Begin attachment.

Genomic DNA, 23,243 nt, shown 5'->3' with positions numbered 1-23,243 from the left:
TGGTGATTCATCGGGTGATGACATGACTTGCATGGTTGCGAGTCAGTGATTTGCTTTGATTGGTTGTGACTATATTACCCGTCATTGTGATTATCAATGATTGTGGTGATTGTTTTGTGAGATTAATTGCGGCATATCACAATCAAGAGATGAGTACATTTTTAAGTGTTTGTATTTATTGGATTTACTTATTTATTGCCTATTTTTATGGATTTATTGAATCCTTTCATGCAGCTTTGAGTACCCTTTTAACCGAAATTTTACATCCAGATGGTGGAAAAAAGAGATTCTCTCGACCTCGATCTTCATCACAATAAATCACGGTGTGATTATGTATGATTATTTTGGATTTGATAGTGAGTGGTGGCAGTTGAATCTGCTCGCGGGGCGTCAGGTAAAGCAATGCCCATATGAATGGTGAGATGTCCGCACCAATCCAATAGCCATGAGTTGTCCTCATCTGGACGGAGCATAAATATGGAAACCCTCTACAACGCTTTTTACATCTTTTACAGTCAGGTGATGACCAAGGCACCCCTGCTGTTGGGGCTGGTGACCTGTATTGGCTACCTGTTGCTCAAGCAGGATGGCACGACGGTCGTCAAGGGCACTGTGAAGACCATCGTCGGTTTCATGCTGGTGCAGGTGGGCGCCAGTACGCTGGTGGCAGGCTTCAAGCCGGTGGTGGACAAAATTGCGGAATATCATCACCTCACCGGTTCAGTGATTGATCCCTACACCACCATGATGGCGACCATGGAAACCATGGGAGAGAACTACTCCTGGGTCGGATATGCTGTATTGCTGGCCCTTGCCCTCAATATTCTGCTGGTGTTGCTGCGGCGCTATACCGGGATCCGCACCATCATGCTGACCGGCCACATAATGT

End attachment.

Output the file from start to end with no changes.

Genomic DNA, 23,243 nt, shown 5'->3' with positions numbered 1-23,243 from the left:
TGGTGATTCATCGGGTGATGACATGACTTGCATGGTTGCGAGTCAGTGATTTGCTTTGATTGGTTGTGACTATATTACCCGTCATTGTGATTATCAATGATTGTGGTGATTGTTTTGTGAGATTAATTGCGGCATATCACAATCAAGAGATGAGTACATTTTTAAGTGTTTGTATTTATTGGATTTACTTATTTATTGCCTATTTTTATGGATTTATTGAATCCTTTCATGCAGCTTTGAGTACCCTTTTAACCGAAATTTTACATCCAGATGGTGGAAAAAAGAGATTCTCTCGACCTCGATCTTCATCACAATAAATCACGGTGTGATTATGTATGATTATTTTGGATTTGATAGTGAGTGGTGGCAGTTGAATCTGCTCGCGGGGCGTCAGGTAAAGCAATGCCCATATGAATGGTGAGATGTCCGCACCAATCCAATAGCCATGAGTTGTCCTCATCTGGACGGAGCATAAATATGGAAACCCTCTACAACGCTTTTTACATCTTTTACAGTCAGGTGATGACCAAGGCACCCCTGCTGTTGGGGCTGGTGACCTGTATTGGCTACCTGTTGCTCAAGCAGGATGGCACGACGGTCGTCAAGGGCACTGTGAAGACCATCGTCGGTTTCATGCTGGTGCAGGTGGGCGCCAGTACGCTGGTGGCAGGCTTCAAGCCGGTGGTGGACAAAATTGCGGAATATCATCACCTCACCGGTTCAGTGATTGATCCCTACACCACCATGATGGCGACCATGGAAACCATGGGAGAGAACTACTCCTGGGTCGGATATGCTGTATTGCTGGCCCTTGCCCTCAATATTCTGCTGGTGTTGCTGCGGCGCTATACCGGGATCCGCACCATCATGCTGACCGGCCACATAATGT